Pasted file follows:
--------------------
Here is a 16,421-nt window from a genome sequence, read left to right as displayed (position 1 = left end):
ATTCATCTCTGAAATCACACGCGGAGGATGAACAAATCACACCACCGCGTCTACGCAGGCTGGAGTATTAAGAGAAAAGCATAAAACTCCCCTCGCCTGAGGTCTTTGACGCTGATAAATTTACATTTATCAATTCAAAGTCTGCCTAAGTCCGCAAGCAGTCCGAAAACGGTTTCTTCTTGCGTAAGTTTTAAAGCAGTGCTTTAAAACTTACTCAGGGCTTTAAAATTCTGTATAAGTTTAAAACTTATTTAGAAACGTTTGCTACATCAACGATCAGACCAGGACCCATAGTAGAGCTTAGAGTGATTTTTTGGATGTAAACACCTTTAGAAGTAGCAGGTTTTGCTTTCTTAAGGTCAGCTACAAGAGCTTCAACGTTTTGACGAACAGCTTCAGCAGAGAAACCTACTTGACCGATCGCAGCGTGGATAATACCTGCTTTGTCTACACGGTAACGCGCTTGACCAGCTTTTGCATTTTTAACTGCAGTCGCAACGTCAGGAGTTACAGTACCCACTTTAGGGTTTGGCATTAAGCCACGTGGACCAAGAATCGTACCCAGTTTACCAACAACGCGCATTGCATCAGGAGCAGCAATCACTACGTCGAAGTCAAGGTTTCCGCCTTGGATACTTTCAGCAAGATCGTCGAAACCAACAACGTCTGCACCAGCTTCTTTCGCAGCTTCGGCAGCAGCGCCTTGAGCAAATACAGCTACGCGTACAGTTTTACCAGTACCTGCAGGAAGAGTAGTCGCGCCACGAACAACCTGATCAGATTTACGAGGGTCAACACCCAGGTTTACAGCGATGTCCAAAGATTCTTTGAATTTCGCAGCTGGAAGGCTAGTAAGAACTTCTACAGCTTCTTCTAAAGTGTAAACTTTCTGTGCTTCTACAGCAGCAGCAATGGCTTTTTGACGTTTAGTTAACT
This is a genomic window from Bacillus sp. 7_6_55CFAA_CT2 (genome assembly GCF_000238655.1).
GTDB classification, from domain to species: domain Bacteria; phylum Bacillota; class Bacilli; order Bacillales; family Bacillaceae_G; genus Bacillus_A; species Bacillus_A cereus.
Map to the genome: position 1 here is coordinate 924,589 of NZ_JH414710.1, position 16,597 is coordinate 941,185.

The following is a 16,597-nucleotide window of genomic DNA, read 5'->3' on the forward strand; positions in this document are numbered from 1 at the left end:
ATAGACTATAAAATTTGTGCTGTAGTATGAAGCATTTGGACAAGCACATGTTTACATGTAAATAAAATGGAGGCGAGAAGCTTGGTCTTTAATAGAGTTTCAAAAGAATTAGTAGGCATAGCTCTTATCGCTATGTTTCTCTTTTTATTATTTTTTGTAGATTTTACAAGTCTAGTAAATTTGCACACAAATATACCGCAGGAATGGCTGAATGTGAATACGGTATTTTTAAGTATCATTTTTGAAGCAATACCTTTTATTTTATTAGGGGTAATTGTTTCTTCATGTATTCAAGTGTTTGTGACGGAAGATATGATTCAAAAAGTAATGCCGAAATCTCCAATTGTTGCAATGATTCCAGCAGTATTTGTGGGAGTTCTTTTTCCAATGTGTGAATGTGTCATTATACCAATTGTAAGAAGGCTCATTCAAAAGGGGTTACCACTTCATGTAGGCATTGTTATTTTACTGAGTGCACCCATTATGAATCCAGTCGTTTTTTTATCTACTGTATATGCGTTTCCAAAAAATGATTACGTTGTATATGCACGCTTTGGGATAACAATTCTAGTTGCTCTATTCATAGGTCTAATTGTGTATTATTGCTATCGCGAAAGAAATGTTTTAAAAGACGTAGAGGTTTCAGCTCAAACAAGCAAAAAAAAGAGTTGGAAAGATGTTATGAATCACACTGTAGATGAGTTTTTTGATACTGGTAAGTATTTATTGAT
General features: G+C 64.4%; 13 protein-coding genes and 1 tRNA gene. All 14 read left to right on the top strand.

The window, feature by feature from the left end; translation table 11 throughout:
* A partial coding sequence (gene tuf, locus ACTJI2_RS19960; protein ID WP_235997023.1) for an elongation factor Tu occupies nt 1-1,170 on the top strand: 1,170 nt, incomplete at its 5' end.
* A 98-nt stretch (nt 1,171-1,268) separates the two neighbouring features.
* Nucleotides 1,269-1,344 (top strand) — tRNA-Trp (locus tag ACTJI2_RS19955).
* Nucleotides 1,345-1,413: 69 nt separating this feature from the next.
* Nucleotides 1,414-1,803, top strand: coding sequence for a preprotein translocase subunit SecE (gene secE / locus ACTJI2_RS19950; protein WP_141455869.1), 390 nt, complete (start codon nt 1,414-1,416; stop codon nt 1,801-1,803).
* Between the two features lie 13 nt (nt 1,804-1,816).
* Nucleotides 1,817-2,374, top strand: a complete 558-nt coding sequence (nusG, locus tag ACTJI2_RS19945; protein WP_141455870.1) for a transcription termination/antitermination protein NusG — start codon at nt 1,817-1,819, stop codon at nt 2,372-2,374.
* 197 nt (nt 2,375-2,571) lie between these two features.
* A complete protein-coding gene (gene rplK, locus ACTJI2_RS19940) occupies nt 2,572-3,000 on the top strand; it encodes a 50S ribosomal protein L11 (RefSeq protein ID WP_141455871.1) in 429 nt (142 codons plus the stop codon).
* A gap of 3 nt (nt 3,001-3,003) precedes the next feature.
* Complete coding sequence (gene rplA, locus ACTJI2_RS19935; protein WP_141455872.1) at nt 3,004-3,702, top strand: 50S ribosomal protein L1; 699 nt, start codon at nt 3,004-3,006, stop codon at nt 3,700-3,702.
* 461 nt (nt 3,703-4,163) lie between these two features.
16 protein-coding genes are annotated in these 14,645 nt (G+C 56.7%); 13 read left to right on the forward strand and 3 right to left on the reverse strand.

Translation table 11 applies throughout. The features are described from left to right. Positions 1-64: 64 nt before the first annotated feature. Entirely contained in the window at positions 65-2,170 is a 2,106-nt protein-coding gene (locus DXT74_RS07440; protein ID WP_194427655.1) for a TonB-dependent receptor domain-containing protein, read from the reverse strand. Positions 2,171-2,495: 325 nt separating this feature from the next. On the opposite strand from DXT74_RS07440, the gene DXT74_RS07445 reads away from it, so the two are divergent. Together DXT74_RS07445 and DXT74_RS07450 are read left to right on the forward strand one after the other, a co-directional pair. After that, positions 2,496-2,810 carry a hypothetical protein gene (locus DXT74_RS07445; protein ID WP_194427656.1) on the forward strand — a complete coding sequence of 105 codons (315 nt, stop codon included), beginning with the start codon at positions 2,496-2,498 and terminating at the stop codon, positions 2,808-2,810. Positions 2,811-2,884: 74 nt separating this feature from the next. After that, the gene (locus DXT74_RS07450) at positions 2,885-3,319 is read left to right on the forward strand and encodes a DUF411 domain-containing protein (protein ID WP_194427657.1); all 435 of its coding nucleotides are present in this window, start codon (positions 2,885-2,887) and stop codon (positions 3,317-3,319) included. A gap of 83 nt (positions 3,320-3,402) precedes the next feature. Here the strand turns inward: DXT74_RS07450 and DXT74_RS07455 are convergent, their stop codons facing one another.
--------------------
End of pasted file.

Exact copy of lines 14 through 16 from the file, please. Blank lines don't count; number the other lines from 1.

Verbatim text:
* Nucleotides 1,414-1,803, top strand: coding sequence for a preprotein translocase subunit SecE (gene secE / locus ACTJI2_RS19950; protein WP_141455869.1), 390 nt, complete (start codon nt 1,414-1,416; stop codon nt 1,801-1,803).
* Between the two features lie 13 nt (nt 1,804-1,816).
* Nucleotides 1,817-2,374, top strand: a complete 558-nt coding sequence (nusG, locus tag ACTJI2_RS19945; protein WP_141455870.1) for a transcription termination/antitermination protein NusG — start codon at nt 1,817-1,819, stop codon at nt 2,372-2,374.